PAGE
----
Although she is one of the nicest humanoids you could ever meet, my wife doesn't budge once she plants her feet.
"No offense, but you are not going with me to pick up our garden veggies this year," Maureen said. "You know you get carried away when you get around a plant nursery.
"Let's not forget what happened last year," she added.
She had a point. I recall running out to grab a few young plants and seed packets last spring. There was something about coming back with more than a 100 bucks worth of seedlings, sprouts and other assorted starts.
"If our garden was a little larger, we could have planted most of them," I protested.
"We could have started our own nursery with what was left over," she countered.
OK, that was a little snarky, but once again she was right on target.
"Hey, I might have gotten a little carried away, but gardening is in my blood," I said. "You know my grandfather Jonas Fattig was farming in the Applegate Valley more than a century ago. My genes fell right off the old turnip truck."
"But Jonas' grandson is on a garden budget this year," she observed. "And I've got the planting list we agreed on. I won't fall off the truck like some people. Remember the Inverness trip."
We are saving up for a trip to Scotland to visit the land of my maternal ancestors who, according to family lore, also loved to garden. From what I've read about haggis, I suspect those who survived that foul dish turned vegan.
After Maureen left for the nursery, I took our large loafers in the form of Harpo and Waldo out to our dog park. I figure if the mutts watched me work, perhaps they would get a productive idea.
The pooches were both asleep before I fired up the tiller in the adjacent garden.
But I was in my element. There is something uniquely satisfying about tilling the earth on a warm spring day. The sun is warm on your back. A turkey vulture floats overhead in lazy circles.
And the aroma rising from the fresh earth reminds you that life is eminently worth living.
Indeed, few things are as pleasant as this wonderful rite of spring, a time filled with contemplation and reflection. My imagination always finds fertile ground to soar.
And I am invariably reminded of Lord Alfred Tennyson, one of my favorite poets.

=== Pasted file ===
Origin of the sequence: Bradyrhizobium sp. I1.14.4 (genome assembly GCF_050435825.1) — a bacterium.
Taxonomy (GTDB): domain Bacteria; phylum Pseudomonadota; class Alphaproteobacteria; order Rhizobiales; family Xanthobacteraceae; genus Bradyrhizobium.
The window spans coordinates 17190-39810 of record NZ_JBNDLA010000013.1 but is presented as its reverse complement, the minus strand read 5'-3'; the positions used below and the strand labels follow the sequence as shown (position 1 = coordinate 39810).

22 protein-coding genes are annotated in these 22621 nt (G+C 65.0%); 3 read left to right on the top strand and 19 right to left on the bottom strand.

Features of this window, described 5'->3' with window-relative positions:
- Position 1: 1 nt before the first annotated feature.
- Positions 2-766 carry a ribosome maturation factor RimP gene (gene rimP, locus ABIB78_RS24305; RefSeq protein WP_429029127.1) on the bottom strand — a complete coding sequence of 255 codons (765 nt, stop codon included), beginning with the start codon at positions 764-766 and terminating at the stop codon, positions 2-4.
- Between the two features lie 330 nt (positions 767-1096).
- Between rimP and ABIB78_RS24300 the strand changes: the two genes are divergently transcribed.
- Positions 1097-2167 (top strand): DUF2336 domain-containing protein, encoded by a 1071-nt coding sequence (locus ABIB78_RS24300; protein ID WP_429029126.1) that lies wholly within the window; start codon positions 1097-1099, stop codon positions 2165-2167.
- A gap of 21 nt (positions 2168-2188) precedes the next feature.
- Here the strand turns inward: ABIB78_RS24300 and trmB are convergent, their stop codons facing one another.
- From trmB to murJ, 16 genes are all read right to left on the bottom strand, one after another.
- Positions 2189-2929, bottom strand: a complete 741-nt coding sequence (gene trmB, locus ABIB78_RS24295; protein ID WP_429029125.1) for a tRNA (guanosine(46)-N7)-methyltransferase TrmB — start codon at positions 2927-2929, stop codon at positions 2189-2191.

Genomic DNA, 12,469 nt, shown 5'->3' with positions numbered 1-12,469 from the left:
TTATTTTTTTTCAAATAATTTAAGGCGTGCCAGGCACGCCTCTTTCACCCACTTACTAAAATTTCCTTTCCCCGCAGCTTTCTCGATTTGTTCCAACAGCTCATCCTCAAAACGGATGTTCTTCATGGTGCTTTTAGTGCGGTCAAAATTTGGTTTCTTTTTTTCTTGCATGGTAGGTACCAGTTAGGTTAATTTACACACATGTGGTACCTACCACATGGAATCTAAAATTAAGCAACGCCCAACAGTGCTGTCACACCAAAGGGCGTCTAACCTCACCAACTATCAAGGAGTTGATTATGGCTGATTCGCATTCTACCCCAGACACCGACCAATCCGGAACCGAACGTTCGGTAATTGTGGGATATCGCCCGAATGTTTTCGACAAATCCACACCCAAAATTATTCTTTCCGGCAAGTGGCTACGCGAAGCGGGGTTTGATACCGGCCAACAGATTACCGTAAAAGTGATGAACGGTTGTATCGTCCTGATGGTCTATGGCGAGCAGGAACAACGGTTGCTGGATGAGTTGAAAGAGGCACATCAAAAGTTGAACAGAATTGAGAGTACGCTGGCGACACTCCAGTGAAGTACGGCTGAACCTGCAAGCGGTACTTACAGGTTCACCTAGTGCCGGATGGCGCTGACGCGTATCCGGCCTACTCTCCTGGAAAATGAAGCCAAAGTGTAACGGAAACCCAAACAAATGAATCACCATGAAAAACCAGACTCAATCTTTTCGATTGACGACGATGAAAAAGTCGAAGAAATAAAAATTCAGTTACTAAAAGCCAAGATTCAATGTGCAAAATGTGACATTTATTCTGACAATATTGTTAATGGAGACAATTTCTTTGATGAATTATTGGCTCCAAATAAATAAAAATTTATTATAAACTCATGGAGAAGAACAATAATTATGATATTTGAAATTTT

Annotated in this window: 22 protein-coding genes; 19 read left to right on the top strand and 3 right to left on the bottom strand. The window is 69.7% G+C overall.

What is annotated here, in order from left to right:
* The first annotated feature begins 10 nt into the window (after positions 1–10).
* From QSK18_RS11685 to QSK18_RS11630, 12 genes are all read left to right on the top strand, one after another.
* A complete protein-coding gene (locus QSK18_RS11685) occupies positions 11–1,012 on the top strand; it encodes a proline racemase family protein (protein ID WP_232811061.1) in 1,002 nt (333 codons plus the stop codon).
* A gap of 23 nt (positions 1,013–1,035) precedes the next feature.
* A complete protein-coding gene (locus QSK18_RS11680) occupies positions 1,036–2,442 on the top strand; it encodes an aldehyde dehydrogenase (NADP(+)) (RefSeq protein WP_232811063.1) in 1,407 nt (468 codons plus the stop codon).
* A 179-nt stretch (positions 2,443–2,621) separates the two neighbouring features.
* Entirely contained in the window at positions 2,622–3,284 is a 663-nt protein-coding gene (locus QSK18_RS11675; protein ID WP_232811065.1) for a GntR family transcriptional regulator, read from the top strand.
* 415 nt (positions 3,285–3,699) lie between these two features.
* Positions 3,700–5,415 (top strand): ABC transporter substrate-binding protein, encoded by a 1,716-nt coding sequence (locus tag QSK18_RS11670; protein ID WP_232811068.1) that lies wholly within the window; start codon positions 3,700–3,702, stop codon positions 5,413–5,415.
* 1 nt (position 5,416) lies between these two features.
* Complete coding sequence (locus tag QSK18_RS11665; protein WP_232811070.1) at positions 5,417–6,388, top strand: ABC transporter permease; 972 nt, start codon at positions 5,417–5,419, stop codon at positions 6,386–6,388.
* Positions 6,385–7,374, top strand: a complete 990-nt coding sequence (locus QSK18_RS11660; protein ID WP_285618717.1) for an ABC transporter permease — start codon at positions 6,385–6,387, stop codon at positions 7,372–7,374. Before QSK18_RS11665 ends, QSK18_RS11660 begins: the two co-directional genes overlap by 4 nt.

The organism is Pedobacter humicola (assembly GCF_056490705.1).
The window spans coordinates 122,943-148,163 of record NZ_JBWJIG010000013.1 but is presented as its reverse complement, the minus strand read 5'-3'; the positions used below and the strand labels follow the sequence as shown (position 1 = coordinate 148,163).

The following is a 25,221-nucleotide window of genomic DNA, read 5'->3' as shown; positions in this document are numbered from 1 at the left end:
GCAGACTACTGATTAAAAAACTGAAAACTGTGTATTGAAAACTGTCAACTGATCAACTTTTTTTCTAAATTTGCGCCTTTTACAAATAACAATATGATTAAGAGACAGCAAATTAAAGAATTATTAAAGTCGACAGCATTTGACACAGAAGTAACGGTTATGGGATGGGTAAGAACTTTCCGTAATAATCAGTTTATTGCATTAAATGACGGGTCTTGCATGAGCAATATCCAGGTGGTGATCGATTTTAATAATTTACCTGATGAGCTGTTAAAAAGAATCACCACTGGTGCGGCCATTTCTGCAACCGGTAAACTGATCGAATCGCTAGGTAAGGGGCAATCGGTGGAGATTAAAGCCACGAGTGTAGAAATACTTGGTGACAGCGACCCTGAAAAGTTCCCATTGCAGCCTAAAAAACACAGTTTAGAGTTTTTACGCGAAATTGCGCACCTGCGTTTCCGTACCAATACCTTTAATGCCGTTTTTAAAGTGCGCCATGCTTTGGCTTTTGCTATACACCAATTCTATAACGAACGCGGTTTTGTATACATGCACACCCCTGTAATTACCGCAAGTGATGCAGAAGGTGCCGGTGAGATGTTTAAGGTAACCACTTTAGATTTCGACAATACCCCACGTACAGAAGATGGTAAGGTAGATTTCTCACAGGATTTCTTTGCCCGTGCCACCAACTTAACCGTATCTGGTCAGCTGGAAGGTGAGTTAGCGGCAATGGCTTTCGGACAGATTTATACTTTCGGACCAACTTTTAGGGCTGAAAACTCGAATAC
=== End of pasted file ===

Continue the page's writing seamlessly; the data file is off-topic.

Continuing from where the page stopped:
"In the spring a young man's fancy lightly turns to thoughts of love," he wrote in 1835 in a poem called "Locksley Hall."
Granted, he was only in his mid-20s at the time and didn't know a carrot from catnip. Had he been a bit longer of tooth like some of us perhaps he would have phrased it differently.
"In the spring old geezers fancy digging in the dirt," he might have written.
You're right. It doesn't quite roll off the tongue the same way.
Leaving Tennyson behind, I drifted back down to earth. Like all tillers of the soil, I carefully watched the soil for buried treasure as I churned up the dirt. I have found an 1870s marble in the past, along with countless square nails. On this day I would be awarded with a couple more square nails to add to our collection.
I also thought about the coming bountiful harvest of summer: succulent tomatoes, peppers both hot and sweet, crunchy cucumbers, broccoli, carrots, onions and so much more. We eat the fresh veggies and give away large quantities to friends.
It took about three hours to till the garden, a job I could have finished sooner had I not moved slowly, enjoying the labor of love.
As it turns out, I finished just as Maureen pulled up the long driveway in the pickup.
"You don't have to help me unload anything," she yelled. "It's just, you know, the usual garden stuff."
But the poor vehicle seemed to be carrying a heavy burden, so I wandered over to give her a hand.
That's when I noticed the passenger side and rear seats were filled with boxes of young vegetables. But the mother lode was inside the canopy over the truck bed. It looked like a Thanksgiving turkey, albeit with green stuffing.
"I may have gotten a little carried away," Maureen said, as I began to chortle. "There were all these plants I thought we'd like to try this year."
I'm keeping the receipt that — I kid you not — totaled a whopping $192.14. Call it a seed crop when I go shopping for our garden next spring.
Reach reporter Paul Fattig at 541-776-4496 or firstname.lastname@example.org.